Operation of the National Planning Policy Framework

A Communities and Local Government Committee report says that the National Planning Policy Framework needs to do more to protect against unsustainable development in England and ensure communities aren't subject to unwanted housing development.

The National Planning Policy Framework (NPPF) has been in operation for two and a half years and the Committee welcomes the simplification it has brought to the planning system, but states that it needs more time to bed in. The Government needs to collect more data, before a full assessment can be made of its strengths and weaknesses.

The reports however gives a number of emerging concerns: that the NPPF is not preventing unsustainable development in some places; that inappropriate housing is being imposed upon some communities as a result of speculative planning applications; and that town centres are being given insufficient protection against the threat of out of town development.

Of particular concern regarding ‘speculative’ applications is that communities are at risk of unsustainable development due to the granting of planning permission to substantial housing development on the edge of towns and villages. This was particularly acute when a local plan or five year supply of housing land was not in place. In these cases, developers take advantage of the absence of the plan or five year supply to seek planning permission in areas that local communities do not consider suitable for development.

These concerns point to the need to strengthen, rather than withdraw, the NPPF. A number of suggestions are made regarding the NPPF itself and to the way it is applied:

• Steps must be taken to ensure that the planning system delivers the sustainable development promised in the NPPF. These include ensuring that the same weight is given to the environmental and social dimensions as to economics; that permission is only given to development if accompanied by the infrastructure necessary to support it; and that the planning system places due emphasis on the natural environment.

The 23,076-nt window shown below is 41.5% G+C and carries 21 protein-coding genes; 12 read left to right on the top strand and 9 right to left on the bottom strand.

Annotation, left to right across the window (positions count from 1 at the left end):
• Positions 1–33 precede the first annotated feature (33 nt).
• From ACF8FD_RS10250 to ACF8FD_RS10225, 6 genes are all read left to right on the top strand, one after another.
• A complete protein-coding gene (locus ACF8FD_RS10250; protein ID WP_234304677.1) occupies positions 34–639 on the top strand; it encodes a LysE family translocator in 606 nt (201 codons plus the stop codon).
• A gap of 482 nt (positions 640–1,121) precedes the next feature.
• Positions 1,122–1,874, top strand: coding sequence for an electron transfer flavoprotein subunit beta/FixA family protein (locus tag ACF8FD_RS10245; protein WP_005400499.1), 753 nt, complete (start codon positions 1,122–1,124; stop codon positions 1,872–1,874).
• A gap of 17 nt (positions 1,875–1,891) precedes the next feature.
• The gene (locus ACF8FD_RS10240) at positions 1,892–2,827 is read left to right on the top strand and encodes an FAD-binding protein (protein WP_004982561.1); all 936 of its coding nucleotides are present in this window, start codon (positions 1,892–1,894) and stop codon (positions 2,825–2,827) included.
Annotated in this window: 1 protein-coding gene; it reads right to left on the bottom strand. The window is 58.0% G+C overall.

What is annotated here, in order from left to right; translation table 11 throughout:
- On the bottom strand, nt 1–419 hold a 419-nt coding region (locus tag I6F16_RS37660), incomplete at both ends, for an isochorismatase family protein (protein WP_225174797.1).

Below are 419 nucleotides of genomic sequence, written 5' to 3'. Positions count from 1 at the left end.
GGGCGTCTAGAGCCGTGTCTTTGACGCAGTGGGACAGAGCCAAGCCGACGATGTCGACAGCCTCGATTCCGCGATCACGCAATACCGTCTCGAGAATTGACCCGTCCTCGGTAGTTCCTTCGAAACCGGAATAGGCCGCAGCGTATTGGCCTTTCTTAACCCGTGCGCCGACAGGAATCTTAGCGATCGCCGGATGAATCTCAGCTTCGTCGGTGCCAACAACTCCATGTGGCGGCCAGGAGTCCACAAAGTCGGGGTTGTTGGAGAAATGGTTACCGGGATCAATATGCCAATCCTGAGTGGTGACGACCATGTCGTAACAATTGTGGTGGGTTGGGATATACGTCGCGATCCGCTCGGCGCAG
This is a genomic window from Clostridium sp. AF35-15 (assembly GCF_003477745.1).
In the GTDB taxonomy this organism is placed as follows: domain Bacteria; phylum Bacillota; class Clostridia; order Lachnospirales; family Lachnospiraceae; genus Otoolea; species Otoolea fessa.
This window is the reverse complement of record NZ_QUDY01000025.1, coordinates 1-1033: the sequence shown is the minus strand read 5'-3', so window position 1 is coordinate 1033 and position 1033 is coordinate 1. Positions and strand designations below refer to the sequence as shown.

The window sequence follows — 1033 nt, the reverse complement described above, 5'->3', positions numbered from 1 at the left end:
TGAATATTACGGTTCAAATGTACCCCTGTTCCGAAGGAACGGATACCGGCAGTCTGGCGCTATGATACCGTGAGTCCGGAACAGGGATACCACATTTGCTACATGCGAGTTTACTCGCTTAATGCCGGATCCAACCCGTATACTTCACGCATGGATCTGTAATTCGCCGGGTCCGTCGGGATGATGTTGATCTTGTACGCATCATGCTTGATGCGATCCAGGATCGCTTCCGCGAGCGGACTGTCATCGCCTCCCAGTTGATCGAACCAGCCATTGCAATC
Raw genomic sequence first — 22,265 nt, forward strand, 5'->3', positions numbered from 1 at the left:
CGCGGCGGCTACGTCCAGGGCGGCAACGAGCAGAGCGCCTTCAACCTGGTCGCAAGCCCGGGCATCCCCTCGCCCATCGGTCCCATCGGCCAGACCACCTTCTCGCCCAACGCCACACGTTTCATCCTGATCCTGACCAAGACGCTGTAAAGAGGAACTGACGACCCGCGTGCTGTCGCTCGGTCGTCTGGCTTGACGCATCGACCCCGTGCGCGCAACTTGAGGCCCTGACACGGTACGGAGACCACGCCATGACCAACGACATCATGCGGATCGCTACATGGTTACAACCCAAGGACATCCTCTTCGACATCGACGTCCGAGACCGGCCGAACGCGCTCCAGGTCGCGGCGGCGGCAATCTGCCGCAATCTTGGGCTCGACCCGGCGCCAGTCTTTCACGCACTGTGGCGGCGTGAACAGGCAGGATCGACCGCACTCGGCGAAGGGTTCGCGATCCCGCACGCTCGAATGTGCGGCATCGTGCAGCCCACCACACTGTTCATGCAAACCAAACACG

• All councils must move much more quickly to get an adopted plan in place: this will give communities increased protection against the threat of undesirable development. A statutory requirement should be made for councils to get local plans adopted within three years of legislation being enacted.

• The complex issue of land supply must be addressed. Provisions in the NPPF relating to the viability of housing land are leading to inappropriate development: these loopholes must be closed. There also needs to be clearer guidance about how housing need should be assessed. In addition, local authorities should be encouraged to review their green belts as part of the local planning process.

• Changes should be made to ensure the NPPF gives greater protection to town centres. The internet has changed the way shopping is done; town centre planning policy must therefore evolve too. A call is made for an end to permitted development that allows shops and buildings used for financial and professional services to become homes without planning permission, a policy which is undermining the local planning process.

The Committee agrees with the Government that more homes should be built on brownfield land, but is not convinced the Chancellor’s local development orders policy will do enough to stimulate activity. Since the biggest barrier to more building on brownfield sites is the availability of resources to make the land suitable for development, the Committee calls on the Department for Communities and Local Government to establish a remediation fund for brownfield sites.

Date: 15/12/2014 Date of publication

Author: Communities and Local Government Committee

DCP link: This item updates DCP section 4.012


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